CDC hesitant to recommend breastfeeding with COVID-19 while some experts fully support it

March 10, 2020

Breastfeeding with coronavirus

The Centers for Disease Control admits that much is still unknown about COVID-19, including how it spreads. However, it's believed that it mainly spreads via "respiratory droplets produced when an infected person coughs or sneezes, similar to how influenza (flu) and other respiratory pathogens spread." 

According to the CDC, it's unknown whether or not it's possible to spread coronavirus through breast milk. However, in the limited cases reported, with both COVID-19 and and another coronavirus infection, Severe Acute Respiratory Syndrome (SARS-CoV),  the virus has not been detected in any breast milk.

While no viruses were found, they did find antibodies in one case of a woman with a similar virus. Antibodies were found in the breast milk of a lactating woman with SARS-CoV, which could help protect your baby from infection.

While the CDC recommends that a mother with the flu continue breastfeeding or feeding expressed breast milk to her infant, it's hesitate to make recommendations to mothers with COVID-19 because they say that much is still unknown. 

"Breast milk is the best source of nutrition for most infants. However, much is unknown about COVID-19. Whether and how to start or continue breastfeeding should be determined by the mother in coordination with her family and healthcare providers.  A mother with confirmed COVID-19 or who is a symptomatic PUI should take all possible precautions to avoid spreading the virus to her infant, including washing her hands before touching the infant and wearing a face mask, if possible, while feeding at the breast.  If expressing breast milk with a manual or electric breast pump, the mother should wash her hands before touching any pump or bottle parts and follow recommendations for proper pump cleaning after each use. If possible, consider having someone who is well feed the expressed breast milk to the infant," the CDC advised. 

Dr. Jack Newman, a Canadian pediatrician specializing in breastfeeding medicine, wrote about it on his Facebook page, saying the antibodies in breast milk will help protect the child from infection.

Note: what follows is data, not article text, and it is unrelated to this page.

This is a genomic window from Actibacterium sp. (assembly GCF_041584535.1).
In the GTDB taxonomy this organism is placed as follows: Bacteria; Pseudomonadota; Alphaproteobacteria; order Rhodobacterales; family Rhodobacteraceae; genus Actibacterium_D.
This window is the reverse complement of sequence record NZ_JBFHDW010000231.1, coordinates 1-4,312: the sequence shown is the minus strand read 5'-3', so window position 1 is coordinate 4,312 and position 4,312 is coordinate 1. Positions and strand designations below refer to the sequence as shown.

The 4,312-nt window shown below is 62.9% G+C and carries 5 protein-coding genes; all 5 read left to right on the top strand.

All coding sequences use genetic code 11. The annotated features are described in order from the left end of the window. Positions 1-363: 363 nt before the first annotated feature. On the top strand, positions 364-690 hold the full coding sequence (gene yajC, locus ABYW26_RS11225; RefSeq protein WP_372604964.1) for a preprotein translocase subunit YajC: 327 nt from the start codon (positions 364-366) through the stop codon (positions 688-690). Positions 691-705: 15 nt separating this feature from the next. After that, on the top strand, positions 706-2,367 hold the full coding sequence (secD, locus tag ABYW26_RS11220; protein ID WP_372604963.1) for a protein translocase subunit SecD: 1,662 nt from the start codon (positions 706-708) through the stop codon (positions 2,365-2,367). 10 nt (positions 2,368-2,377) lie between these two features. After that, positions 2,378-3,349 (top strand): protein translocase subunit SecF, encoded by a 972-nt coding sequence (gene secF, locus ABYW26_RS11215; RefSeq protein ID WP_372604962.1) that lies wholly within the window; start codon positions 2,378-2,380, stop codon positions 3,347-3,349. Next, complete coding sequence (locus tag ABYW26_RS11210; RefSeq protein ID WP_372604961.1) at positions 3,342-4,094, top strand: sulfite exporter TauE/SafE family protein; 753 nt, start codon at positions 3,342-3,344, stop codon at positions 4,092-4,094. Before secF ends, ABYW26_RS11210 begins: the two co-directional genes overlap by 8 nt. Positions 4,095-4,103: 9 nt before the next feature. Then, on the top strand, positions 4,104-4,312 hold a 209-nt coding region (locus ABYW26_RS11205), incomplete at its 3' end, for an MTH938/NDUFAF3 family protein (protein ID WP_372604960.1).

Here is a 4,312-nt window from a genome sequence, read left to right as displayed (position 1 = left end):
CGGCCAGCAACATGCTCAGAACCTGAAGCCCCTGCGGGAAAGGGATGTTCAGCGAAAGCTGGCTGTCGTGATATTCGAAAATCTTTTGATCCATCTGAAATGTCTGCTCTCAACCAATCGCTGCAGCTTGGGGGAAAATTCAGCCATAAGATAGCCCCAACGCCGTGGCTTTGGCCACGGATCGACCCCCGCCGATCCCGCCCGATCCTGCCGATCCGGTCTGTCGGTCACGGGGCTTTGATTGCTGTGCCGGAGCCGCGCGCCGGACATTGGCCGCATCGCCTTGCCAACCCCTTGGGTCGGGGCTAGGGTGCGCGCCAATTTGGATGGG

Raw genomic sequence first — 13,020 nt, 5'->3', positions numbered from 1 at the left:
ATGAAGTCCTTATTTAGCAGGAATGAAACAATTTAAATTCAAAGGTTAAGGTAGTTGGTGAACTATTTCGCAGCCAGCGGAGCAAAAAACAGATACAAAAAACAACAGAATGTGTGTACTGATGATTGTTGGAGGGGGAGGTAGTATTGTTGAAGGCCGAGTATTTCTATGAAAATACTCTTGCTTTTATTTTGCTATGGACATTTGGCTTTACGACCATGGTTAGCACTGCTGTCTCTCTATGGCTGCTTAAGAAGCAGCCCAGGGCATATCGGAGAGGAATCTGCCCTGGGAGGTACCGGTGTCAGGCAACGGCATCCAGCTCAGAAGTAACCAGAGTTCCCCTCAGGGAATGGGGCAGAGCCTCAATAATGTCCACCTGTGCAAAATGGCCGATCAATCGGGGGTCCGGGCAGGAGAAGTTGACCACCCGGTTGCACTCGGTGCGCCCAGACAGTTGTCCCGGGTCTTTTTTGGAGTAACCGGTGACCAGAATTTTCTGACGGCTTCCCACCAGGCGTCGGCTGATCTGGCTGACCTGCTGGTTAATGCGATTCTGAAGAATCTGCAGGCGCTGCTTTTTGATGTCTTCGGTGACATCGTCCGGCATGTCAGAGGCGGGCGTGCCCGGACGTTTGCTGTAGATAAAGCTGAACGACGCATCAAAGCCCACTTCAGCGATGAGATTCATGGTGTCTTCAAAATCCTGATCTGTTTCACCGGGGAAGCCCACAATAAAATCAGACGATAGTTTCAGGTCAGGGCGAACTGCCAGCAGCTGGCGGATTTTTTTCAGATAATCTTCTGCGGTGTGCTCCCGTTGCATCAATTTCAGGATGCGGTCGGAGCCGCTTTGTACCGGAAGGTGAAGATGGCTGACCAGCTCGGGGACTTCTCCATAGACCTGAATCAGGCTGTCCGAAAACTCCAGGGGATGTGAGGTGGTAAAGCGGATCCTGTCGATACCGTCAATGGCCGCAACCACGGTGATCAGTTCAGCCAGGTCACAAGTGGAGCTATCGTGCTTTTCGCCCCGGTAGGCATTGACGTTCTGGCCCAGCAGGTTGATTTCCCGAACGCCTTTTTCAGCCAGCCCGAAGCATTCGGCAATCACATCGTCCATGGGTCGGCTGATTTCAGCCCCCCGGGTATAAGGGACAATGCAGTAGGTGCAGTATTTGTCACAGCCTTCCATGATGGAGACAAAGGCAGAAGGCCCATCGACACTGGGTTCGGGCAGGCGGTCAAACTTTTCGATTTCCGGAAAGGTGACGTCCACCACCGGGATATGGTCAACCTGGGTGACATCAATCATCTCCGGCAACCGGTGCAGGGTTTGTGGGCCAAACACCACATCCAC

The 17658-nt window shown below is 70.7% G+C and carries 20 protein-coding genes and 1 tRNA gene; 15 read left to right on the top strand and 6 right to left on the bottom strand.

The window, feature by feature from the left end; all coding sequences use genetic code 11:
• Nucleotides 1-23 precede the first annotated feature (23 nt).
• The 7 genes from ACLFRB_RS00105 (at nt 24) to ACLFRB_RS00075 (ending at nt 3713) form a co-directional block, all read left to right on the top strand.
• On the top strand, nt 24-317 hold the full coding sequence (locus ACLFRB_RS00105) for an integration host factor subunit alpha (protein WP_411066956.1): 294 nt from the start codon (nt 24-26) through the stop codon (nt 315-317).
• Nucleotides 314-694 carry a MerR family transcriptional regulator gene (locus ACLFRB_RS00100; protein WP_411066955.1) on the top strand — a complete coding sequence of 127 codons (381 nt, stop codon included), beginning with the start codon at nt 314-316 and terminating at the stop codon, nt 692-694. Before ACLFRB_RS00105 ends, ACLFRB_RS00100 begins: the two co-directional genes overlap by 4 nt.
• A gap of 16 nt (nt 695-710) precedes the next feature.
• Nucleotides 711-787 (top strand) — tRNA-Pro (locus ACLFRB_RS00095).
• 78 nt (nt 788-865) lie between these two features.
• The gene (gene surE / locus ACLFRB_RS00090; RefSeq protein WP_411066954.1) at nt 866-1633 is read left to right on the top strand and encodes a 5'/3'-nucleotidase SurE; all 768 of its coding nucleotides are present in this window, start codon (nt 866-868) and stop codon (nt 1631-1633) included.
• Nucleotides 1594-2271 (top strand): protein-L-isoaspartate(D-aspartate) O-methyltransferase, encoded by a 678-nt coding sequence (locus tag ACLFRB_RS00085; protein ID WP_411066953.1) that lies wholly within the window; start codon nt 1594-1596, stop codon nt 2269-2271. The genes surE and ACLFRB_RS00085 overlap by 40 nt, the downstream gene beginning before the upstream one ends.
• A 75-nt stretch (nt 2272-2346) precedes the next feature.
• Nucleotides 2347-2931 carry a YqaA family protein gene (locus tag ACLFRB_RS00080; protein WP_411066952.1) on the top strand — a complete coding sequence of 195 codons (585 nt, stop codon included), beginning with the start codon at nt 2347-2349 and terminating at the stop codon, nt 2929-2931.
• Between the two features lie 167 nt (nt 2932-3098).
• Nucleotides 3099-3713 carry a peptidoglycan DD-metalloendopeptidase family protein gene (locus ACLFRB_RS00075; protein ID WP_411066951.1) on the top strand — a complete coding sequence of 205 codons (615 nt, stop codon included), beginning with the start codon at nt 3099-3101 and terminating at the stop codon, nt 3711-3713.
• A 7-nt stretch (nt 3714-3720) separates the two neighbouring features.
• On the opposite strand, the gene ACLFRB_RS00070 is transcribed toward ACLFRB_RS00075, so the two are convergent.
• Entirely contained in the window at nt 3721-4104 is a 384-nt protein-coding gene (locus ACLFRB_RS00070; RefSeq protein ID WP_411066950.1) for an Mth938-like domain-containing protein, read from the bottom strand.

"It seems that the first reaction to any new virus is to separate mothers and babies and to tell them they can't breastfeed. The same happened a couple of years back with SARS, H1N1 and other virues. But the safe course is to keep breastfeeding. The reaction, 'we don't know, so the mother should not breastfeed, just to be safe' is not good practice," Newman wrote.

Organizations like La Leche League International, agree. It also recommends that mothers with coronavirus or any other respiratory infection continue nursing their babies.

"With over 60 years of breastfeeding experience, La Leche League International stands firm in encouraging all families to recognize the importance of breastfeeding in providing immunological protections to the breastfed child. Most often, babies who are being nursed remain healthy even when their parents or other family members fall ill with an infectious illness. There is a growing body of research showing babies benefit from multiple and diverse immunologic proteins, including antibodies, provided in human milk, particularly through direct breastfeeding."

As for pregnant women, the CDC says there isn't enough information to make any conclusions, however, it says pregnant women experience immunologic and physiologic changes that could make them more susceptible to viral respiratory infections, including COVID-19. 

"We do not have information on adverse pregnancy outcomes in pregnant women with COVID-19. Pregnancy loss, including miscarriage and stillbirth, has been observed in cases of infection with other related coronaviruses [SARS-CoV and MERS-CoV] during pregnancy. High fevers during the first trimester of pregnancy can increase the risk of certain birth defects." the CDC wrote on its website. 




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